This book is available electronically through the UW library catalog.

Additional reference: [DPV], Dasgupta, Papadimitriou, Vazirani, Algorithms, available here.

Additional books on DC library reserve for 3-hour loan:

There are three other resources that you might find useful:

Finally, you may also enjoy Brian Christian and Tom Griffiths, Algorithms to Live By: The Computer Science of Human Decisions.

Other Information and University Policies

Plagiarism

Plagiarism is a very serious academic offence and is penalized accordingly. When you plagiarize you damage the learning experience for yourself and others. To avoid plagiarism accusations, do not copy other people's work, and cite all references that you use. If you work with others, only discuss general aspects of the course material, not specific solutions. Write up the solutions yourself, not in groups.

Mental Health Resources

Mental Health: If you or anyone you know experiences any academic stress, difficult life events, or feelings like anxiety or depression, we strongly encourage you to seek support.

On-campus Resources

Off-campus Resources

Diversity: It is our intent that students from all diverse backgrounds and perspectives be well served by this course, and that students’ learning needs be addressed both in and out of class. We recognize the immense value of the diversity in identities, perspectives, and contributions that students bring, and the benefit it has on our educational environment. Your suggestions are encouraged and appreciated. Please let us know ways to improve the effectiveness of the course for you personally or for other students or student groups. In particular:

University Policies (University required text)

Academic Integrity:

In order to maintain a culture of academic integrity, members of the University of Waterloo community are expected to promote honesty, trust, fairness, respect and responsibility. All members of the UW community are expected to hold to the highest standard of academic integrity in their studies, teaching, and research. The Office of Academic Integrity's website ( http://www.uwaterloo.ca/academicintegrity) contains detailed information on UW policy for students and faculty. This site explains why academic integrity is important and how students can avoid academic misconduct. It also identifies resources available on campus for students and faculty to help achieve academic integrity in - and out - of the classroom.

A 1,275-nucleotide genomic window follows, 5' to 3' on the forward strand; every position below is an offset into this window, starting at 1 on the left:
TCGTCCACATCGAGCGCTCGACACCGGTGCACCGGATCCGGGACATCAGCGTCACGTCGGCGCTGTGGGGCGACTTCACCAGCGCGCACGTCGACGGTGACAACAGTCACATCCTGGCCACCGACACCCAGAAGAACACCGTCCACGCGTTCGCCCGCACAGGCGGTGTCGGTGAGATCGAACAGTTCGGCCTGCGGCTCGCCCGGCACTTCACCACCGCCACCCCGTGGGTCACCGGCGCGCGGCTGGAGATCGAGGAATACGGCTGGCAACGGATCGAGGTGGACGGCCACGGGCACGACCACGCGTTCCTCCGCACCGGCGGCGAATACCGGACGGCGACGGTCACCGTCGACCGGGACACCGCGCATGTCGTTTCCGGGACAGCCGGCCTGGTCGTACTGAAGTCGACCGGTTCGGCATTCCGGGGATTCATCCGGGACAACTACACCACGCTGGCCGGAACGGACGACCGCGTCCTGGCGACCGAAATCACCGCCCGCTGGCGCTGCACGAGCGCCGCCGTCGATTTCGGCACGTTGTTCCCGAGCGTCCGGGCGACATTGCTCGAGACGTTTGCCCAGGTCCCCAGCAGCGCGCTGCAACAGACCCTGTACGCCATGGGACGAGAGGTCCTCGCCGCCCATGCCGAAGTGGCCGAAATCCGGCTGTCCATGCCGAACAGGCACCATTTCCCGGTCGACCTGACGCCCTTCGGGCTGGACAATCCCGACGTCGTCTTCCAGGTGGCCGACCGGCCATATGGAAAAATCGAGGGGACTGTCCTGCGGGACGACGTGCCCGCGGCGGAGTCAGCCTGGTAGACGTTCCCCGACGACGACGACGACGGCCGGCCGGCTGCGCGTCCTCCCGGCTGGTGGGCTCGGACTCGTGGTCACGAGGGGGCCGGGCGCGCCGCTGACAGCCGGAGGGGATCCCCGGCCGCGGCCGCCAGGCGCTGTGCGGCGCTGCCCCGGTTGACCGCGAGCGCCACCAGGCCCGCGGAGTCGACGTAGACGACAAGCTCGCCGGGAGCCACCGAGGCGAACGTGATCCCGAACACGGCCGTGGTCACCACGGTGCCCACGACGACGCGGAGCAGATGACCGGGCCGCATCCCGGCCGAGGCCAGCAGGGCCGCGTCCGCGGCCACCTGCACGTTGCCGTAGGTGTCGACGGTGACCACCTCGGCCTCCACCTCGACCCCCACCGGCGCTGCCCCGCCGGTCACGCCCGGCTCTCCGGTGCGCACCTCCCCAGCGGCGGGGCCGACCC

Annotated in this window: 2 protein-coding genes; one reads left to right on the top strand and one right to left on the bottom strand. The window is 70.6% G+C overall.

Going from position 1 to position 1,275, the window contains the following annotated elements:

Grievance:

A student who believes that a decision affecting some aspect of his/her university life has been unfair or unreasonable may have grounds for initiating a grievance. Read Policy 70 - Student Petitions and Grievances, Section 4, http://www.adm.uwaterloo.ca/infosec/Policies/policy70.htm .

Discipline:

A student is expected to know what constitutes academic integrity, to avoid committing academic offenses, and to take responsibility for his/her actions. A student who is unsure whether an action constitutes an offense, or who needs help in learning how to avoid offenses (e.g., plagiarism, cheating) or about "rules" for group work/collaboration should seek guidance from the course professor, academic advisor, or the Undergraduate Associate Dean. When misconduct has been found to have occurred, disciplinary penalties will be imposed under Policy 71 - Student Discipline. For information on categories of offenses and types of penalties, students should refer to Policy 71 - Student Discipline, http://www.adm.uwaterloo.ca/infosec/Policies/policy71.htm.

Avoiding Academic Offenses:

Most students are unaware of the line between acceptable and unacceptable academic behaviour, especially when discussing assignments with classmates and using the work of other students. For information on commonly misunderstood academic offenses and how to avoid them, students should refer to the Faculty of Mathematics Cheating and Student Academic Discipline Policy, https://uwaterloo.ca/math/current-undergraduates/regulations-and-procedures/cheating-and-student-academic-discipline-guidelines.

Appeals:

A student may appeal the finding and/or penalty in a decision made under Policy 70 - Student Petitions and Grievances (other than regarding a petition) or Policy 71 - Student Discipline if a ground for an appeal can be established. Read Policy 72 - Student Appeals, http://www.adm.uwaterloo.ca/infosec/Policies/policy72.htm .

Course Outline

According to UW rules, we must also point you to this course outline, although most of the information included in it is already repeated above.